Paul’s response is clear: Who are you, human, who talks back to God? God is absolutely free and sovereign. He is the Creator, you are the creature. Paul often uses a similar type of argument to set up an imaginary conversant who asks a question and then Paul shows how their logic breaks down. He doesn’t do that here. He doesn’t even bother addressing their logic. He overrules it and points to God’s right. A similar thing happens to Job when he goes on and on questioning God and finally he gets his wish: God shows up. But before Job can ask His questions, God says, “Let me ask you a few questions, Job.” Effectively God says, “Job, you’re raising a protest of how I manage My world. How many worlds have you made? How good a job would you do if I handed this one over to you?” And we all know Job’s response: “I abhor myself. I repent in dust and ashes. I lay my hand upon my mouth” (a.k.a. “I’m shutting up now!”).
The bottom line is: do you trust God? You don’t have a right to make the judgment to adopt the position that makes God seem most fair to you. You start with God and let Him define your notions of justice and love. God doesn’t play by our rules, God makes the rules. But if God makes a rule He always plays by it. He always plays by His own rules. Because God is free, God can choose to make promises. And then He is bound by His own moral nature to keep them. The question in relation to salvation is: What has God promised to do? In no case are we permitted to indict God over issues of fairness, justice, and love. This is basically how Arminians argue: “We couldn’t worship a God who acted like that!”
HUMAN FREEDOM: There is no such thing as a free will because wills don’t make decisions. How many decisions has your will made for you today? How many decisions have you made today? Wills don’t make decisions, people make decisions. It is the person (the agent) who is free. The will is the capacity of the agent to make a choice. Freedom, or lack thereof, is a property not of wills, but of agents. The question is not if wills are free, but if you are free. What I’m suggesting is that you may be perfectly free even if the choice you make is already 100% certain.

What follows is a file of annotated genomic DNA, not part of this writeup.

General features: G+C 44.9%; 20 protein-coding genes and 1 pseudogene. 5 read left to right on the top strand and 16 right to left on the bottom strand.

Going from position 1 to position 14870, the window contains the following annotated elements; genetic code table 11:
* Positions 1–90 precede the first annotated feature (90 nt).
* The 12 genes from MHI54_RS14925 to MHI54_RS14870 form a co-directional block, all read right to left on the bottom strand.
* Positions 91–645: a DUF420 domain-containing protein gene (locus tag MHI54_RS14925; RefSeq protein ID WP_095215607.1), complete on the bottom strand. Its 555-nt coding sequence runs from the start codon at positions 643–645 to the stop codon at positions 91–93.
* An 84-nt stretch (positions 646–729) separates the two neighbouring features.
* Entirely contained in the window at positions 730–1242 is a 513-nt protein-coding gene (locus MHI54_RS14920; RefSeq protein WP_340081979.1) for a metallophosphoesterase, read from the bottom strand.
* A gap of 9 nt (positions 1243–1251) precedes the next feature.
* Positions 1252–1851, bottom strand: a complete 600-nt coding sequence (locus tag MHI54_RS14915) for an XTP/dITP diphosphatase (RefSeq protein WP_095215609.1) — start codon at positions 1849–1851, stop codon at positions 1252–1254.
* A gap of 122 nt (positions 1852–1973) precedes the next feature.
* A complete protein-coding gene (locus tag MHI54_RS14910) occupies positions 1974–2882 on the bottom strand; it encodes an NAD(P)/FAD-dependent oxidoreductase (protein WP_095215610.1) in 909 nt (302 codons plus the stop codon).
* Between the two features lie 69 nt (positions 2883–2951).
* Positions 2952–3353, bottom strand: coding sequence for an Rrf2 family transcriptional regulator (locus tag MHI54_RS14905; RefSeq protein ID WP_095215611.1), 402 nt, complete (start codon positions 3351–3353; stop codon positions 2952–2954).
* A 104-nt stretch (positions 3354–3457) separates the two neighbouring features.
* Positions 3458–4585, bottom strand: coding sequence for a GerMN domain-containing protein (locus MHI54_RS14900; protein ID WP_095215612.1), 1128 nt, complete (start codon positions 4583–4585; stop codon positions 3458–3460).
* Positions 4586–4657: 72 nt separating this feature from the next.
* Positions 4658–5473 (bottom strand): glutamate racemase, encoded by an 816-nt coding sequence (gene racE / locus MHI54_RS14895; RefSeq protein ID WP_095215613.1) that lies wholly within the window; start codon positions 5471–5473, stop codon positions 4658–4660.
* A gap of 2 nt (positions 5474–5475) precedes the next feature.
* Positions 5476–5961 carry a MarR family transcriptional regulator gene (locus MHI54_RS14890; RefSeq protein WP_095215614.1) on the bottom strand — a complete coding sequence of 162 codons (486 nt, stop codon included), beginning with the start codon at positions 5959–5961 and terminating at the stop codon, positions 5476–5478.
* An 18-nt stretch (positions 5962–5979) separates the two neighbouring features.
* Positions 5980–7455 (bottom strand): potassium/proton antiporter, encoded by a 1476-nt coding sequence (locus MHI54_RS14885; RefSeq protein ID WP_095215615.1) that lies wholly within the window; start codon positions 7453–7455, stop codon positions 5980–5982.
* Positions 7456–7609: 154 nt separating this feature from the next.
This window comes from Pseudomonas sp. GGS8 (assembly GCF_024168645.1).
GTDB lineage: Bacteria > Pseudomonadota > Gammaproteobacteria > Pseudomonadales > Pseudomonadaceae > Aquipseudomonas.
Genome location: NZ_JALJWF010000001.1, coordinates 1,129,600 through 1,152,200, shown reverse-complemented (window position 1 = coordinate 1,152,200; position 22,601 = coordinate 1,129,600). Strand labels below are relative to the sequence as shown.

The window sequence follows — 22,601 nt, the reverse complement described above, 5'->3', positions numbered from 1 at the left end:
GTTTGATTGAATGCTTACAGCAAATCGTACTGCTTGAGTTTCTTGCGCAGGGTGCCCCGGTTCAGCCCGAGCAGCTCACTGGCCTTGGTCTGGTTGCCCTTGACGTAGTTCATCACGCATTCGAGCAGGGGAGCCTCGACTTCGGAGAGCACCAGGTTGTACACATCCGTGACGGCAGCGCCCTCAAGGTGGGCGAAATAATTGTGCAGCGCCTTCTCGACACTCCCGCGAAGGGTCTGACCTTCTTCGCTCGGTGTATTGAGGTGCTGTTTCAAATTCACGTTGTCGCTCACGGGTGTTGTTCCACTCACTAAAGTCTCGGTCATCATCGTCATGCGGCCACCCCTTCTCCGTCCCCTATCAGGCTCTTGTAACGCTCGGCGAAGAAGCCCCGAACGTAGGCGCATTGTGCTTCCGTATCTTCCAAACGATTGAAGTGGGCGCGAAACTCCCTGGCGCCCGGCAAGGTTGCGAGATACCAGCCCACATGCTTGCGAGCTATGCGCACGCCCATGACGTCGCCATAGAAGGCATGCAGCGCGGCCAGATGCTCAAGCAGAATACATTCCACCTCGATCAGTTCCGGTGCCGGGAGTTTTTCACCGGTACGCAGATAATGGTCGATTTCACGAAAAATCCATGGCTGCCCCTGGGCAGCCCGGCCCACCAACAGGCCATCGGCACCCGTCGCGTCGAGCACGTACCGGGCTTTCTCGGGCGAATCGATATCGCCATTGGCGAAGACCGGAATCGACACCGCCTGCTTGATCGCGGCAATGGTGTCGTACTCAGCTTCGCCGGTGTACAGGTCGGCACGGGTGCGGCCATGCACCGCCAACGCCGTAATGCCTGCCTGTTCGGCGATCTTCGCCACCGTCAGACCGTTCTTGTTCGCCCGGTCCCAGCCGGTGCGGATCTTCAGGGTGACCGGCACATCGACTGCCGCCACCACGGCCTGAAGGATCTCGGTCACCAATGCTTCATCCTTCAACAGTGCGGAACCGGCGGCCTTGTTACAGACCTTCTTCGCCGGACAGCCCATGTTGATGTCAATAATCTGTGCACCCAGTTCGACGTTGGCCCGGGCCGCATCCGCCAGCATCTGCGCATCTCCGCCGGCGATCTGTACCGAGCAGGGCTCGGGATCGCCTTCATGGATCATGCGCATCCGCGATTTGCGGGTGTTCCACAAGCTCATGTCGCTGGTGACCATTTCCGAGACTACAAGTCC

(This is a position known as compatibilism. An example of compatibilism might be, though God already knows whether or not a person is elect and will be saved, that person is still in some sense free. These two things are compatible. Think about Heaven. Will we be free in Heaven? Of course. How could we possibly be any more free than we will be in Heaven? But will we be able to sin in Heaven? Of course not. So there is some sense in which real freedom is compatible with already determined certainties.)
What determines the will? By definition, the will is not random. It does not go off on tangents of its own separately from you, it is integrated in your entire personal makeup. So what does determine the will? The decisions of the will always arrive from some combination of two things: what you know (or think you know) and what you love or hate.
Problem #1: Imperfect knowledge
What you know, or think you know, may not actually be true. What you think is knowledge may not be actual knowledge at all. We don’t make our decisions based on reality, but what we perceive as reality. Mistakes in knowledge may result in mistaken decisions.
Problem #2: Divisions between the intellect and the sensibilities (feelings)
What we know may not correspond with what we love. Example: the drunkard who knows it’s killing him but still drinks.
So do you make your decisions based on what you know or what you feel? In a conflict of the will and the feelings, you will always go with what you feel, regardless of what you know. Nevertheless, what you feel is shaped by what you know. Out of your knowledge and your love, you choose, or will.